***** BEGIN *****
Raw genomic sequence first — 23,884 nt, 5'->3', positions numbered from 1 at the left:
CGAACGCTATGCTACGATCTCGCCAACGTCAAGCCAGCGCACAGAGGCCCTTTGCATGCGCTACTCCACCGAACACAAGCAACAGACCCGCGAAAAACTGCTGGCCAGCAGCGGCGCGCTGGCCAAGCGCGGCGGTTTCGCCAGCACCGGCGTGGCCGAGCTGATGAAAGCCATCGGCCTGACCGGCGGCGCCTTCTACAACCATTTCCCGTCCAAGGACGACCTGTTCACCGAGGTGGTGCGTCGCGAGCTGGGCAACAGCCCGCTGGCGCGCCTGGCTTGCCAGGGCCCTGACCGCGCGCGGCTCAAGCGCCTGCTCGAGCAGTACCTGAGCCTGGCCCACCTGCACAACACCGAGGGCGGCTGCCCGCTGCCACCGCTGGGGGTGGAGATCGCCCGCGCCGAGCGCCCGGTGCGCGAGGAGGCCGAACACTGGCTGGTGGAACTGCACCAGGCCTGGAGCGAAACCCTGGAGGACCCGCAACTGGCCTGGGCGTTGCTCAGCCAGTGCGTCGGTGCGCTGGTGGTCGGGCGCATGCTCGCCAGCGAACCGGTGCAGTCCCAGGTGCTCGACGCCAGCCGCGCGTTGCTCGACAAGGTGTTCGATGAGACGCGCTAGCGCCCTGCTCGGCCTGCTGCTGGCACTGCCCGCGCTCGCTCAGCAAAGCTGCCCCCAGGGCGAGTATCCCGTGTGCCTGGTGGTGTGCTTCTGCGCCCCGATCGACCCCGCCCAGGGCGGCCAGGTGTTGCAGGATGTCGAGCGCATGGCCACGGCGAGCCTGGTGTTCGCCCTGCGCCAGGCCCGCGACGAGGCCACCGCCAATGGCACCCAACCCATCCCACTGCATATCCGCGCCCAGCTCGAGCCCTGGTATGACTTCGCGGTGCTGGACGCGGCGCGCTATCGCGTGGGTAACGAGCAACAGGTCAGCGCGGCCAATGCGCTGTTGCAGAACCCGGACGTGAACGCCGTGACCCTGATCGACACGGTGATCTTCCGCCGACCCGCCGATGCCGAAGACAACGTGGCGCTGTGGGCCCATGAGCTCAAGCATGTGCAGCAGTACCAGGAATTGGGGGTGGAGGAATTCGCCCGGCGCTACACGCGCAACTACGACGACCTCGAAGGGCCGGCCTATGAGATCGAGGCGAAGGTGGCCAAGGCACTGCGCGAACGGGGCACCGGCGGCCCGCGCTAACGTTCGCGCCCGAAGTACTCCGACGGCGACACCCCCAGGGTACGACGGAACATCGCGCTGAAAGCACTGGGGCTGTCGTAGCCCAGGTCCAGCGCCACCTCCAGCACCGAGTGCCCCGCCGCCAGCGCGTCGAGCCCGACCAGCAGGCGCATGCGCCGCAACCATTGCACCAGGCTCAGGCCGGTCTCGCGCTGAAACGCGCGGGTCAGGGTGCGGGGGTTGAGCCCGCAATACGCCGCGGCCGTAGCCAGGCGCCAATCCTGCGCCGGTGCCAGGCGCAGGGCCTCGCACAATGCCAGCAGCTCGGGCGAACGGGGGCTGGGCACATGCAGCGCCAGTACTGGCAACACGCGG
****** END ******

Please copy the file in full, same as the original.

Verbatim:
Raw genomic sequence first — 23,884 nt, 5'->3', positions numbered from 1 at the left:
CGAACGCTATGCTACGATCTCGCCAACGTCAAGCCAGCGCACAGAGGCCCTTTGCATGCGCTACTCCACCGAACACAAGCAACAGACCCGCGAAAAACTGCTGGCCAGCAGCGGCGCGCTGGCCAAGCGCGGCGGTTTCGCCAGCACCGGCGTGGCCGAGCTGATGAAAGCCATCGGCCTGACCGGCGGCGCCTTCTACAACCATTTCCCGTCCAAGGACGACCTGTTCACCGAGGTGGTGCGTCGCGAGCTGGGCAACAGCCCGCTGGCGCGCCTGGCTTGCCAGGGCCCTGACCGCGCGCGGCTCAAGCGCCTGCTCGAGCAGTACCTGAGCCTGGCCCACCTGCACAACACCGAGGGCGGCTGCCCGCTGCCACCGCTGGGGGTGGAGATCGCCCGCGCCGAGCGCCCGGTGCGCGAGGAGGCCGAACACTGGCTGGTGGAACTGCACCAGGCCTGGAGCGAAACCCTGGAGGACCCGCAACTGGCCTGGGCGTTGCTCAGCCAGTGCGTCGGTGCGCTGGTGGTCGGGCGCATGCTCGCCAGCGAACCGGTGCAGTCCCAGGTGCTCGACGCCAGCCGCGCGTTGCTCGACAAGGTGTTCGATGAGACGCGCTAGCGCCCTGCTCGGCCTGCTGCTGGCACTGCCCGCGCTCGCTCAGCAAAGCTGCCCCCAGGGCGAGTATCCCGTGTGCCTGGTGGTGTGCTTCTGCGCCCCGATCGACCCCGCCCAGGGCGGCCAGGTGTTGCAGGATGTCGAGCGCATGGCCACGGCGAGCCTGGTGTTCGCCCTGCGCCAGGCCCGCGACGAGGCCACCGCCAATGGCACCCAACCCATCCCACTGCATATCCGCGCCCAGCTCGAGCCCTGGTATGACTTCGCGGTGCTGGACGCGGCGCGCTATCGCGTGGGTAACGAGCAACAGGTCAGCGCGGCCAATGCGCTGTTGCAGAACCCGGACGTGAACGCCGTGACCCTGATCGACACGGTGATCTTCCGCCGACCCGCCGATGCCGAAGACAACGTGGCGCTGTGGGCCCATGAGCTCAAGCATGTGCAGCAGTACCAGGAATTGGGGGTGGAGGAATTCGCCCGGCGCTACACGCGCAACTACGACGACCTCGAAGGGCCGGCCTATGAGATCGAGGCGAAGGTGGCCAAGGCACTGCGCGAACGGGGCACCGGCGGCCCGCGCTAACGTTCGCGCCCGAAGTACTCCGACGGCGACACCCCCAGGGTACGACGGAACATCGCGCTGAAAGCACTGGGGCTGTCGTAGCCCAGGTCCAGCGCCACCTCCAGCACCGAGTGCCCCGCCGCCAGCGCGTCGAGCCCGACCAGCAGGCGCATGCGCCGCAACCATTGCACCAGGCTCAGGCCGGTCTCGCGCTGAAACGCGCGGGTCAGGGTGCGGGGGTTGAGCCCGCAATACGCCGCGGCCGTAGCCAGGCGCCAATCCTGCGCCGGTGCCAGGCGCAGGGCCTCGCACAATGCCAGCAGCTCGGGCGAACGGGGGCTGGGCACATGCAGCGCCAGTACTGGCAACACGCGG